A common myth is that a woman can’t get pregnant while on her period. This is mostly true, but there is a catch here! Very rarely, a woman can get pregnant if she has unprotected sex on the first day of the period. This may happen if she has a 20-day period cycle.
In a woman with a 20-day cycle, the egg is released around the seventh day, and the most fertile days for this woman are Days 5, 6, and 7 of the period cycle. Now, sperms can live in the woman’s reproductive tract for about six days after the entry. Therefore, this means that pregnancy is possible in such cases.
Sometimes, women can bleed during ovulation (the most fertile period). This may often be mistaken as the first day of the period. Having unprotected sex during this time significantly increases the chances of becoming pregnant. The average menstrual cycle in most women is between 28 and 30 days. Young women often tend to have irregular periods; hence, it may not always be possible to predict the length of the menstrual cycle or ovulation period accurately.
If a woman is trying to get pregnant, tracking the menstrual cycle can play an important role. The woman can track her most fertile days, helping her conceive more easily. If a woman is not planning to get pregnant, it’s always advised to use protection or the morning-after pill (emergency contraception) to prevent pregnancy after unprotected intercourse. The morning-after pill is effective up to five days after unprotected intercourse, but the sooner it’s taken, the better. Repeated consumption of the morning-after pill is not advised because it may cause hormonal imbalance in the body. These pills are available over the counter at pharmacies for those who are over 18 years. Those under 18 years need to get a prescription from a doctor. Women who aren’t planning to get pregnant may consider taking other contraceptive measures, such as oral contraceptive pills (birth control pills) or intrauterine devices (IUDs) if the couple decides not to use condoms. Oral contraceptive pills and IUDs do not protect against sexually transmitted diseases (STDs) such as human immunodeficiency virus (HIV), herpes, syphilis, and gonorrhea. For protection against STDs, it is advised to use condoms. Consulting with a doctor regarding contraception can help choose an ideal method of contraception.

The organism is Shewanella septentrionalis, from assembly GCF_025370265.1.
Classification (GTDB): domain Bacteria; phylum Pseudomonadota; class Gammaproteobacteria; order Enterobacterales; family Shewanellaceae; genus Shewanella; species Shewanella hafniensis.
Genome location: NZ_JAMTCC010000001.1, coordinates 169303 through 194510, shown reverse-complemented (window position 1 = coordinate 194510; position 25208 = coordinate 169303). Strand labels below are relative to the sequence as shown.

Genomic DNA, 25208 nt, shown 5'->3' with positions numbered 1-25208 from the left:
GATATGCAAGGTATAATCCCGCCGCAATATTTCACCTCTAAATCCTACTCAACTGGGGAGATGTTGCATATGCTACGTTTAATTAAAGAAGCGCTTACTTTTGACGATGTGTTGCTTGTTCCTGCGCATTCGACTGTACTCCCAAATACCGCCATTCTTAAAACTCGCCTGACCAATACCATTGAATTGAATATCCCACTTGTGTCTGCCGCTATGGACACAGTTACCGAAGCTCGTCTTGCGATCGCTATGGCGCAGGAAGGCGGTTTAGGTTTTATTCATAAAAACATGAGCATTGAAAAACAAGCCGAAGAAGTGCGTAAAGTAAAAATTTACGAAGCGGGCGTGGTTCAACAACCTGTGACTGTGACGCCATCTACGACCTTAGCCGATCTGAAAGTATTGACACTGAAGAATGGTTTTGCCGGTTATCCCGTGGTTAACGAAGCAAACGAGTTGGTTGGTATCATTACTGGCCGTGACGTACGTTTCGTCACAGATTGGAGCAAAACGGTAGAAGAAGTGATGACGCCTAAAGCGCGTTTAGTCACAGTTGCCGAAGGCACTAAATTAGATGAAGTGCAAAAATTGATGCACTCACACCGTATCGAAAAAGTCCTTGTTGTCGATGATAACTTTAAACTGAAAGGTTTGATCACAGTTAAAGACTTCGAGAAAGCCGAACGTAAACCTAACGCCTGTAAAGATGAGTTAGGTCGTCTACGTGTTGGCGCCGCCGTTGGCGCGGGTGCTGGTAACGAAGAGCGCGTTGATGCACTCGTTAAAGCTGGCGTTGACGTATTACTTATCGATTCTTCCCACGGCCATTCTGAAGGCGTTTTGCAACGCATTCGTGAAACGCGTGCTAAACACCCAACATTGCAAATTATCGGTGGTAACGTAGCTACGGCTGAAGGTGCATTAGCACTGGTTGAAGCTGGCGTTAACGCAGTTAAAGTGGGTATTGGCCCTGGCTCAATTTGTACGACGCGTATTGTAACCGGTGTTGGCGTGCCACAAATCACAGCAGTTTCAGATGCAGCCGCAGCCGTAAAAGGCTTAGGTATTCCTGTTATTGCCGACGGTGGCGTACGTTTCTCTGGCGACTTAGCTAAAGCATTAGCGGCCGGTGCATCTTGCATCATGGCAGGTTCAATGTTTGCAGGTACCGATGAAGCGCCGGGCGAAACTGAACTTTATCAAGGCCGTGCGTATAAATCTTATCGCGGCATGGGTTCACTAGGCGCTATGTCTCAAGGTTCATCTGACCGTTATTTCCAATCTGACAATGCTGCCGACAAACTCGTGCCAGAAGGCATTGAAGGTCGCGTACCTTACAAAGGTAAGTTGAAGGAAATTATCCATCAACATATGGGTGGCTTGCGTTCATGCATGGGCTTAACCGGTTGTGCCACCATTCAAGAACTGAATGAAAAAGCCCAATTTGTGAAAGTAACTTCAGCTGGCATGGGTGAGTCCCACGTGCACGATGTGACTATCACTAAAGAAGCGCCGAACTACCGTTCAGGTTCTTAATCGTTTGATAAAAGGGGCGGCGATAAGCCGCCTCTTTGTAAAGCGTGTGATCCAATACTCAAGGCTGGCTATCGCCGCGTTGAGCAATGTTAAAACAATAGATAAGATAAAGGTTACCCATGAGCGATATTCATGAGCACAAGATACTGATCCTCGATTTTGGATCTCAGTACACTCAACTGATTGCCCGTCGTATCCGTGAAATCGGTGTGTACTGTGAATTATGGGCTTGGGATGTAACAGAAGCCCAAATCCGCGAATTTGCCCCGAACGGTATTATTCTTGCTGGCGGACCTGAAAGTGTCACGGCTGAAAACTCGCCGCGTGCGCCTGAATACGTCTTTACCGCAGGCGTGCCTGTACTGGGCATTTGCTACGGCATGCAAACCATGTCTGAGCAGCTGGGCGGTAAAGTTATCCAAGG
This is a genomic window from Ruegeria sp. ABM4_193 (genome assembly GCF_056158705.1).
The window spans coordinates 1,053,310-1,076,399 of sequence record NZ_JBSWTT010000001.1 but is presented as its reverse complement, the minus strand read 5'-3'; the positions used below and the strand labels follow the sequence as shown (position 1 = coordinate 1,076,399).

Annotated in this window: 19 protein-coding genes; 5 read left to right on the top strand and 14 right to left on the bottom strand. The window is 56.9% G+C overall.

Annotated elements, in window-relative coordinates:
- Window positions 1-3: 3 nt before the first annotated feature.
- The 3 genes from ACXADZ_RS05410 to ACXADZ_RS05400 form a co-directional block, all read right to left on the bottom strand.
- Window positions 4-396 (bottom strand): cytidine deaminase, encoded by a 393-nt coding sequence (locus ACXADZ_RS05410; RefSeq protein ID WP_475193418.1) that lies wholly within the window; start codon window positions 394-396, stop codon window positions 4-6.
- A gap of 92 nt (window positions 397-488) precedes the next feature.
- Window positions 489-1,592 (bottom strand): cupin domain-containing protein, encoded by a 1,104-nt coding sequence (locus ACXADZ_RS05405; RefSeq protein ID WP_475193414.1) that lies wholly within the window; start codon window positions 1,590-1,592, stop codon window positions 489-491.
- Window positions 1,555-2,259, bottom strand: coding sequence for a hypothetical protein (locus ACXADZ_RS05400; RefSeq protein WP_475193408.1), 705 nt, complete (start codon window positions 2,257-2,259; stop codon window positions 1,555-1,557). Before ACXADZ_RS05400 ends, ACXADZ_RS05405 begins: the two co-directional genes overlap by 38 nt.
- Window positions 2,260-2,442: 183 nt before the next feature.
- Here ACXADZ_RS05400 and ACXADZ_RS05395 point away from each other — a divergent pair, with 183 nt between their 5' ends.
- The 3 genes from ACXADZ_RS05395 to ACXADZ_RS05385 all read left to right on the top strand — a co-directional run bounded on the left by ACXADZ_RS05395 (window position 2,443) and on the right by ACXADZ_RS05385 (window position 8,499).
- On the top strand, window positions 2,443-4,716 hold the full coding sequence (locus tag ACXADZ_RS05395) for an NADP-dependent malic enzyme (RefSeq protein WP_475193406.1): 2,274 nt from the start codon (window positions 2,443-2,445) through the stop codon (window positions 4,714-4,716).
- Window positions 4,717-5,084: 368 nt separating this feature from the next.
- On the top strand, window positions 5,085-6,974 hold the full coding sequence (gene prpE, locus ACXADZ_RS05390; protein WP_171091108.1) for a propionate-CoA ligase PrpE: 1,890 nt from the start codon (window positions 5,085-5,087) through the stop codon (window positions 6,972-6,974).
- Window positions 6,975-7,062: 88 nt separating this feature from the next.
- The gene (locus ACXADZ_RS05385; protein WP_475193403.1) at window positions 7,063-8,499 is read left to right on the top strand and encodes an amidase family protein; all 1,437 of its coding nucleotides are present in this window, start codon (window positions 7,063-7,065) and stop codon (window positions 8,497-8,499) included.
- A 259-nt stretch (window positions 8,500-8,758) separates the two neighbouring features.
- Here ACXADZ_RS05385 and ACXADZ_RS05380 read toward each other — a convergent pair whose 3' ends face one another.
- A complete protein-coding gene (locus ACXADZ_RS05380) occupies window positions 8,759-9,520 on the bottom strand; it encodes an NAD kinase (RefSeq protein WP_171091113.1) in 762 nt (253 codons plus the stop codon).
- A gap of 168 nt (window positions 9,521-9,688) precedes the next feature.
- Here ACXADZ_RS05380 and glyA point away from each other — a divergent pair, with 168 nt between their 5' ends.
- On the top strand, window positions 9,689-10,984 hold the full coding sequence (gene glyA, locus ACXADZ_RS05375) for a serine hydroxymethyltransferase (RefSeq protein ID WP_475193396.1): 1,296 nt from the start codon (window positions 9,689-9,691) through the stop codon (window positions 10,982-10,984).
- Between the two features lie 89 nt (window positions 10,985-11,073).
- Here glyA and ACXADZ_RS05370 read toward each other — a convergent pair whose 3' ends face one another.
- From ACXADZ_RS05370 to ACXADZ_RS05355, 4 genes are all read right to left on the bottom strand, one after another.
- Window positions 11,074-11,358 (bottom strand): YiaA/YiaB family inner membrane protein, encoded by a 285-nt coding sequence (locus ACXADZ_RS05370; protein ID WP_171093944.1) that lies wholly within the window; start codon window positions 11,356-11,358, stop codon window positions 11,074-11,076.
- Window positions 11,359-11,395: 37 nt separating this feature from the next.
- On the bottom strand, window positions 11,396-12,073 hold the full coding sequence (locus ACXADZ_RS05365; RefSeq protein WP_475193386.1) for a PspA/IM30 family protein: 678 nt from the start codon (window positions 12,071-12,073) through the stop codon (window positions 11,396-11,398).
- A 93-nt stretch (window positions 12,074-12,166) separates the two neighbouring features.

How does conception occur?
Conception occurs when a sperm from a man meets (fertilizes) the egg from the woman. Once the woman’s ovary releases an egg, the egg usually lives only for 12-24 hours. The male sperm can live for an average of 3 days and sometimes up to 6 days.
The typical female menstrual cycle is 28-30 days. Some may have a shorter cycle, around 20 days, or a longer cycle, around 35 days. The first day of the menstrual cycle is when she starts her period. The periods usually last 3 to 7 days in most women. Ovulation (release of the egg from the ovary) occurs between the 12th and 15th day of the menstrual cycle, most commonly on the 14th day. During ovulation, usually, only a single egg is released from the ovary and sometimes more, which increases the chances of twins, triplets, and more. If fertilization does not occur, the uterine lining sheds and presents with bleeding, marking the onset of the periods.
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2. Reed BG, Carr BR. The Normal Menstrual Cycle and the Control of Ovulation. In: Feingold KR, Anawalt B, Boyce A, et al., eds. Endotext [Internet]. MDText.com, Inc.; 2000. https://www.ncbi.nlm.nih.gov/books/NBK279054/
3. Amy. Can You Get Pregnant If You Have Unprotected Sex on the First Day of Your Period?? Planned Parenthood. January 19, 2011. https://www.plannedparenthood.org/learn/teens/ask-experts/can-you-get-pregnant-if-you-have-unprotected-sex-on-the-first-day-of-your-period#:~:text=Yes%2C%20especially%20if%20she%20has,first%20day%20of%20her%20period